Politics
Hyer's Highlights: Mental Health on Instagram
A British school girl took her life after after being exposed to graphic images on Instagram.
Benji Hyer
Published 27 January 2019

If you were affected by any of the issues discussed in this article, then contact the Samaritans on 116 123 (UK) or call National Suicide Prevention Line on 1-800-273-8255 (USA).

The UK has been shocked by the tragic story of Molly Russell, a 14-year-old schoolgirl who took her own life in 2017 after being exposed to graphic and fatalistic images on Instagram.

The social media application, owned by Facebook, says it "does not allow content which promotes or glorifies self-harm or suicide, and will remove content of this kind". But Molly's father claims some posts on the app romanticised self-harm, and he believes that Instagram helping kill his daughter.

HE BELIEVES THAT INSTAGRAM HELPED KILL HIS DAUGHTER

Around 200 British schoolchildren take their life every year, and suicide is the leading cause of death among young people aged 20-34 years in the UK. A spokesman for Prime Minister Theresa May called Molly's death a "tragic case", adding that she had made clear how social media companies had "a responsibility to regulate content on their platforms" and needed to "step up and address these concerns". The government's suicide prevention minister also announced that she was aiming to reduce suicides by at least 10% by 2020, in part by working "collaboratively" with social media and tech companies.

Later, Health Secretary Matthew Hancock stated that he too was "horrified" to learn of Molly's death and feels "desperately concerned to ensure young people are protected". In a letter sent to Facebook and other tech firms, the minister welcomed steps already taken but argued that "more action is urgently needed". He wrote that "it is appalling how easy it still is to access this content online and there is no doubt about the harm this material can cause, especially for young people. It is time for internet and social media providers to step up and purge this content once and for all". If social media companies refuse to follow government advice and remove harmful content, then Mr Hancock threatened to legislate or even ban them. "We are masters of our own fate as a nation", he said, "and we must act to make sure this amazing technology is used for good."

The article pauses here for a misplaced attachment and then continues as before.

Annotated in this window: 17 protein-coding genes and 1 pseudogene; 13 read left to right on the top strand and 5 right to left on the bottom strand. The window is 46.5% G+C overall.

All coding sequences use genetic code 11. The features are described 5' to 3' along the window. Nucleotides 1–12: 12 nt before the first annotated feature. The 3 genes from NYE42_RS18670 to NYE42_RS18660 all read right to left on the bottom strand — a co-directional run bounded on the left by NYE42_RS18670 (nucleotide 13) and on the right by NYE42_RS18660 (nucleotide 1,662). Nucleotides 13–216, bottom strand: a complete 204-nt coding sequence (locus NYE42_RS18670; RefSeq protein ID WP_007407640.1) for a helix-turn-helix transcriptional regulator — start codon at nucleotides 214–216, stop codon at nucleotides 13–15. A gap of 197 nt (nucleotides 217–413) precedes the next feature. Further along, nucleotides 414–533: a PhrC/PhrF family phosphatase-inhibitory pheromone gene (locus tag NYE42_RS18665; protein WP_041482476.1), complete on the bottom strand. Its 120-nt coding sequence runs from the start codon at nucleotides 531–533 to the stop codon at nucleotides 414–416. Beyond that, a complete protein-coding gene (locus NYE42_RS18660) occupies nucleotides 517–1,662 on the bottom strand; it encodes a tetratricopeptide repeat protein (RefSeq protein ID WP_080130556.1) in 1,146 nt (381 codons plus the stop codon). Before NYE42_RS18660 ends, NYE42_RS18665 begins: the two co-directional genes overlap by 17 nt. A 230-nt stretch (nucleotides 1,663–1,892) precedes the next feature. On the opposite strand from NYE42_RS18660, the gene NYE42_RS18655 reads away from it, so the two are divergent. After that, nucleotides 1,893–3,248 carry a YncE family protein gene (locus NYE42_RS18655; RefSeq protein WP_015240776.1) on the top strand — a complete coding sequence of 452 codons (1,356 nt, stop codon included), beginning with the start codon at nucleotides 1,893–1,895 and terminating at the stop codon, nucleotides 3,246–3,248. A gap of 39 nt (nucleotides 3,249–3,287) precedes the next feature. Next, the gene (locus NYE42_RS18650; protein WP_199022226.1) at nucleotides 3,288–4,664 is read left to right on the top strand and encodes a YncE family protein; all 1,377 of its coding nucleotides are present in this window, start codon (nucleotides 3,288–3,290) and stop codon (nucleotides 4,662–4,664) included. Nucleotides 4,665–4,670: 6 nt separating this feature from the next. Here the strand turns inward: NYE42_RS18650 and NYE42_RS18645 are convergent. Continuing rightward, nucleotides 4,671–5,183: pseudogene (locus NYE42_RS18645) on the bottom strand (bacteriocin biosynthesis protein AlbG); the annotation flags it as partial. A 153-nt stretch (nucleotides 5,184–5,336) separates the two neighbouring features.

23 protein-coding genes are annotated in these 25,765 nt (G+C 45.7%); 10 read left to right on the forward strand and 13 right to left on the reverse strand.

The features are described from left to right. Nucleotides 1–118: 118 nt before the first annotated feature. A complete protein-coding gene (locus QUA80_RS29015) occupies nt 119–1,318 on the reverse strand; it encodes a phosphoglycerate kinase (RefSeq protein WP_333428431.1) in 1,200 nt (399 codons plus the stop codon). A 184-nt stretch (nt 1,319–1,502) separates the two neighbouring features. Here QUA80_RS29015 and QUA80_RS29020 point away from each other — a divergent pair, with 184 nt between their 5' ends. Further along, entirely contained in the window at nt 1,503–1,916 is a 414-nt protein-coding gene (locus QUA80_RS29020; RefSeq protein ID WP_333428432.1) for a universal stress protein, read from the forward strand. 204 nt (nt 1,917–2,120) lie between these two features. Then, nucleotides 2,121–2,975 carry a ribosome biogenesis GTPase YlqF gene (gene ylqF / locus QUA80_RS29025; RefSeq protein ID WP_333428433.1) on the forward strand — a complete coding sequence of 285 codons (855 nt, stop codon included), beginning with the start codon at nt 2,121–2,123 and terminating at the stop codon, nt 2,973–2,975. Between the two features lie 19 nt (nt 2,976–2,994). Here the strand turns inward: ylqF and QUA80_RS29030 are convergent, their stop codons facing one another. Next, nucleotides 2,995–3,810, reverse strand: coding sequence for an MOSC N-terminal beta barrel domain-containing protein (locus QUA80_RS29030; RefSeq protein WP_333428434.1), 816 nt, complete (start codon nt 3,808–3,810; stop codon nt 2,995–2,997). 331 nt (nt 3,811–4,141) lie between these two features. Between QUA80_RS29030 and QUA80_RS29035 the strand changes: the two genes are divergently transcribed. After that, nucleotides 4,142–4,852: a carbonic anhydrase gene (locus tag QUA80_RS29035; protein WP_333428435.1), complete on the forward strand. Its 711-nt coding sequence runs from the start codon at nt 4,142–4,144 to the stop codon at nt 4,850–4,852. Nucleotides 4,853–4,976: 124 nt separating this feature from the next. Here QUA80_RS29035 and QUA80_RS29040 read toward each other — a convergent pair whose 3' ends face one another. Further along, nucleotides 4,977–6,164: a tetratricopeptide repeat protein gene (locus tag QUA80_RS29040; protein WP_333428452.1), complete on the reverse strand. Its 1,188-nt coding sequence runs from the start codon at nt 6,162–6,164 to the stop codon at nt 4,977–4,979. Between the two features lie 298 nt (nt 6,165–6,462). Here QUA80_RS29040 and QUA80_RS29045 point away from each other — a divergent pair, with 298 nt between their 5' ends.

“IT IS APPALLING HOW EASY IT STILL IS TO ACCESS THIS CONTENT ONLINE AND THERE IS NO DOUBT ABOUT THE HARM THIS MATERIAL CAN CAUSE” – MATTHEW HANCOCK

Benji Hyer discussed this on his radio show; listener Jessy disagrees with Hanock’s statement. She told Benji that the likes of Instagram can't really help, to which he replied: "there's still a huge amount that can be done and there's a huge amount that must be done".

Broadcasted exclusively worldwide on W!ZARD Radio Station.

[audio audio="http://www.wizardradio.co.uk/podcasts/HyersHighlightsDepressionInstagram.mp3" title="Benji Hyer on Mental Health on Instagram" descr=""]

If you were affected by any of the issues discussed in this article, then contact the Samaritans on 116 123 (UK) or call National Suicide Prevention Line on 1-800-273-8255 (USA).

Listen to the full discussion from Benji Hyer's radio show on the 'Hyer's Highlights' podcast, here

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